Lackluster leasing sparks debate

Will it pick up, or is office market in for another sluggish stretch?

In February, Midtown suffered its slowest month of office leasing in nine months, prompting brokers to wonder whether the poor performance was the result of a pause before another rush of leasing, or a harbinger of anemic activity that will remain for months.

James Frederick, executive managing director at commercial services firm Cassidy Turley, predicted that activity would pick up in the coming months.

“Now, there is a little lull in closings. But there are lots of significant deals in negotiations. Expect this month and next month [to] pick up,” Frederick said.

However, Howard Nottingham, executive managing director at tenant representative firm Studley, sees the weak leasing results differently. Barring a rapid increase in employment in the city, he said he does not expect an uptick in the coming months to match the high levels seen at the end of last year.

Nottingham said the slow activity that the Manhattan leasing market saw in February and last month are going to continue for at least a few more months.

In Midtown, just 860,000 square feet of new leases were signed in February, the lowest number since May 2009, when 620,000 square feet were leased, CB Richard Ellis figures showed.

And for Manhattan overall, leasing activity was 1.5 million square feet, the lowest since October, when it was just over 1.4 million feet.

Average asking rents slipped by $0.08 to $48.78 in February from the prior month, and are off 32 percent from the high in July 2008 of $71.92 per square foot. The availability rate for Manhattan, which tracks space that is vacant or available within 12 months, rose by .1 point in February to 14.3 percent.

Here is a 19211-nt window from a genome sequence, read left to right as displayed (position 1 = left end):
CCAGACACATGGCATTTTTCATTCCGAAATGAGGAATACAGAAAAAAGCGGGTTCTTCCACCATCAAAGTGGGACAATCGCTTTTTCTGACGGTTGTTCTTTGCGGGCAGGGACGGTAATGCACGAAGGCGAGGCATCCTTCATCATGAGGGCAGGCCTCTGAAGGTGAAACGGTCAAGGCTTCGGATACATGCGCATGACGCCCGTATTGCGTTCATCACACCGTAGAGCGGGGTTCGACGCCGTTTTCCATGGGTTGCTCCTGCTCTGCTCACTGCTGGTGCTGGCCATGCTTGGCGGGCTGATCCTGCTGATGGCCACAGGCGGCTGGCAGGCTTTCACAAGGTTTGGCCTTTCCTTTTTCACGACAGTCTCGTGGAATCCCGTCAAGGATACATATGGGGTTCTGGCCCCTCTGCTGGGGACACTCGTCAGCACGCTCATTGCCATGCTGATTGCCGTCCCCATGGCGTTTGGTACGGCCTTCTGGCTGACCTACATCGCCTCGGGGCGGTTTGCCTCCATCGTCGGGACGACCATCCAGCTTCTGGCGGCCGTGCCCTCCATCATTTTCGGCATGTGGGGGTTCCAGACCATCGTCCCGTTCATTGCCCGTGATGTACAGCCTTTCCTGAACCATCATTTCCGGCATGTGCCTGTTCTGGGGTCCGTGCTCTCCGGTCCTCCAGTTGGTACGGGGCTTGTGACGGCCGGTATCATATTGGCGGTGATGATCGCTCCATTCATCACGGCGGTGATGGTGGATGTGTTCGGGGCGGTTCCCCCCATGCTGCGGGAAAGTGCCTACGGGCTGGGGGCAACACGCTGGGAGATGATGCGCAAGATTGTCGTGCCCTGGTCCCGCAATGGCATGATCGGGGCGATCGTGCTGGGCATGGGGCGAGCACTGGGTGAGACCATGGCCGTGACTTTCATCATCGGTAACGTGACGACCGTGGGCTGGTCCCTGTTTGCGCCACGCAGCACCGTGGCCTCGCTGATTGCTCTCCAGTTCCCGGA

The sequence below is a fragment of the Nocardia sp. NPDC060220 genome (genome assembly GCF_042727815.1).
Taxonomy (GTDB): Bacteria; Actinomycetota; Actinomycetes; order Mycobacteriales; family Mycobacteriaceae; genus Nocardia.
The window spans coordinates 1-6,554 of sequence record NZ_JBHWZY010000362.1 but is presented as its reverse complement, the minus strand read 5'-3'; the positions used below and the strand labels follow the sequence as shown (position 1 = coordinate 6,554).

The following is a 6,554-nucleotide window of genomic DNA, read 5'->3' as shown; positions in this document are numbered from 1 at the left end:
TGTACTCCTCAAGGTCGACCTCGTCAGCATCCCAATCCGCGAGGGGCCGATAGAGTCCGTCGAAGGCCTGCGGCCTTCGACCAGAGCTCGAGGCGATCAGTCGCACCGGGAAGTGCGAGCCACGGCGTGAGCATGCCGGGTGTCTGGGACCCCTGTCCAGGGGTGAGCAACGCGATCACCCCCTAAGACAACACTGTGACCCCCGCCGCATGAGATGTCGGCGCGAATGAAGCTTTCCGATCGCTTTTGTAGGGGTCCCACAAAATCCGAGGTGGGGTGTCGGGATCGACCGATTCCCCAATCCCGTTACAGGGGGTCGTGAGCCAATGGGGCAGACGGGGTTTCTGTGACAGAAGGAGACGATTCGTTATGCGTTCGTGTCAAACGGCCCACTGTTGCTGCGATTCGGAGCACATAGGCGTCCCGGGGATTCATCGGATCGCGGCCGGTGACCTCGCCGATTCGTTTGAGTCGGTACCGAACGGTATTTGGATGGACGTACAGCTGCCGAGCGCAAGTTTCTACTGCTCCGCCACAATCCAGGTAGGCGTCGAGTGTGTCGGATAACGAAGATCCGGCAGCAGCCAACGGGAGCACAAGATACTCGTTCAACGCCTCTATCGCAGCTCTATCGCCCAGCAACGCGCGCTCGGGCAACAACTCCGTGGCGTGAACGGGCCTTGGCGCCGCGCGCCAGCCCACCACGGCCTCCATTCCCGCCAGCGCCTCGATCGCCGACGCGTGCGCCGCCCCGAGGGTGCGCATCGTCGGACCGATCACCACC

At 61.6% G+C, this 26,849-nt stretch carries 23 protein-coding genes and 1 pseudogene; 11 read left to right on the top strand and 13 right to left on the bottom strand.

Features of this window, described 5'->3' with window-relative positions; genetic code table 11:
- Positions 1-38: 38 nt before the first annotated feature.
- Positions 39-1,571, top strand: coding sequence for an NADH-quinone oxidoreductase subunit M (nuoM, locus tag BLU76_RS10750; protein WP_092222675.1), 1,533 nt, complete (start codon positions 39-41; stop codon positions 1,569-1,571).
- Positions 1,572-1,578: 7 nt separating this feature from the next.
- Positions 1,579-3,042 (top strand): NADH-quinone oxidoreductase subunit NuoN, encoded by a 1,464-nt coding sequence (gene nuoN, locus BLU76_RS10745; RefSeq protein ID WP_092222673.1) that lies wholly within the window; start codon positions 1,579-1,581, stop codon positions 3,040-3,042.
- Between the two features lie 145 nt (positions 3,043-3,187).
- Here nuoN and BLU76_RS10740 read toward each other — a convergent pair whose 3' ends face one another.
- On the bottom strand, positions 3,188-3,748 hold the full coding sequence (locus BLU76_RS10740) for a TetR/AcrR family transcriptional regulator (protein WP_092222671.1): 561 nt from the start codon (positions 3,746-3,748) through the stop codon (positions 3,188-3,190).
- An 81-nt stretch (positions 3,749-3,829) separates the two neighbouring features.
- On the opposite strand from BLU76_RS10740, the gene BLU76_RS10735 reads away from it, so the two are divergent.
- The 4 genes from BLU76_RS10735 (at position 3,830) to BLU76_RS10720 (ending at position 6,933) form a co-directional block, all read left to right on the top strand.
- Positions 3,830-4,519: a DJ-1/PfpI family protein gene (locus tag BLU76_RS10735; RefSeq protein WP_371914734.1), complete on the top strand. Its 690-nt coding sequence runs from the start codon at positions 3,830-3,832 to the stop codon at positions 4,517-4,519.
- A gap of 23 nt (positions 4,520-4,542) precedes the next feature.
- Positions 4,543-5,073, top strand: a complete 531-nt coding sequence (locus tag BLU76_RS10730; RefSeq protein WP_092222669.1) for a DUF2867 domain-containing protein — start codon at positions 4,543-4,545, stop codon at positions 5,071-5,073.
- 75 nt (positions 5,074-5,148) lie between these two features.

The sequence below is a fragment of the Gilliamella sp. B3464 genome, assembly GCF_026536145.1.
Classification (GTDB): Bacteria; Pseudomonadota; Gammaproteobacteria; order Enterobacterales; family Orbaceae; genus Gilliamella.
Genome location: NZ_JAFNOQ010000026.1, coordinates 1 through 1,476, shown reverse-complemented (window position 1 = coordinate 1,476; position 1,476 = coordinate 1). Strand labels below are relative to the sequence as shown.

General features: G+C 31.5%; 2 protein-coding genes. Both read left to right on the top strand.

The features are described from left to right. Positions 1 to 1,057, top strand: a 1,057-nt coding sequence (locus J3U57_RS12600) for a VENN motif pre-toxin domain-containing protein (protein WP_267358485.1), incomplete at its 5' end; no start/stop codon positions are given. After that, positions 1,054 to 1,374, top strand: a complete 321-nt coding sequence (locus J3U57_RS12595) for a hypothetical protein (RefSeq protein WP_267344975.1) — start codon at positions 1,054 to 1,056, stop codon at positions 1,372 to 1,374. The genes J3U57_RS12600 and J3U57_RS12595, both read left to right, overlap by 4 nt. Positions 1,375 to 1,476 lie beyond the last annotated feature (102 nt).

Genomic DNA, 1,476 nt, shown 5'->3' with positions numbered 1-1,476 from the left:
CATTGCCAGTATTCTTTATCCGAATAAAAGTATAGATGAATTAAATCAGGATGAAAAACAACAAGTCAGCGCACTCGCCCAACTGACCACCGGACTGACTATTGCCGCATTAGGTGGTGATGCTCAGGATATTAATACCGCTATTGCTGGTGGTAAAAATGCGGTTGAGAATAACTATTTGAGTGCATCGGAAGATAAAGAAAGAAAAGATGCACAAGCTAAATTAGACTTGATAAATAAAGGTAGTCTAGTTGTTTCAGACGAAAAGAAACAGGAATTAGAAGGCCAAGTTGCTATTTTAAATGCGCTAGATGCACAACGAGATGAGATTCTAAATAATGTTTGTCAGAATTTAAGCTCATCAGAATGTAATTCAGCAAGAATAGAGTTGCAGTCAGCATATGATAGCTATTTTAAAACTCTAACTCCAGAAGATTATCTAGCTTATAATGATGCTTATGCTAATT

Cushman & Wakefield executive director David Rosenbloom said the dip in February was to be expected because leasing is traditionally slower that month. In fact, he said, the level of leasing in Manhattan for the month was on par with average activity over the past several years.

While brokers may disagree on the direction of the market, they generally still consider the landscape favorable for tenants. In fact, some landlords are still dangling extra giveaways to snag high-profile tenants — whom they hope will, in turn, lure in other tenants.

Michael Kaufman, a partner at the Kaufman Organization, which owns or manages about 5 million square feet of property in the metro area, said landlords are looking for tenants that can improve the cachet of a building.

“If you have a really, for lack of a [better word], ‘sexy’ tenant, someone that is very attractive to put in a building, you can use that almost as an advertising piece,” Kaufman said. “In this market, that is a big thing to get that type of tenant. It is exciting.”


Market conditions weakened in Midtown as leasing velocity fell, and asking rents declined at their steepest rate in three months. The vacancy rate, however, remained stable.

The amount of new space leased in Manhattan’s largest market was only 860,000 square feet, 29 percent below the monthly average of 1.2 million square feet, CBRE reported.

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The average asking rent in the market fell by $0.32, to $55.75 per square foot, down 36 percent from the June 2008 peak of $86.57 per square foot. The large asking rent decline in February was not attributed to a broad-based cut in pricing, but was instead attributed to several low-priced, large blocks of space coming on the market, including 184,000 square feet at the Empire State Building, CBRE said.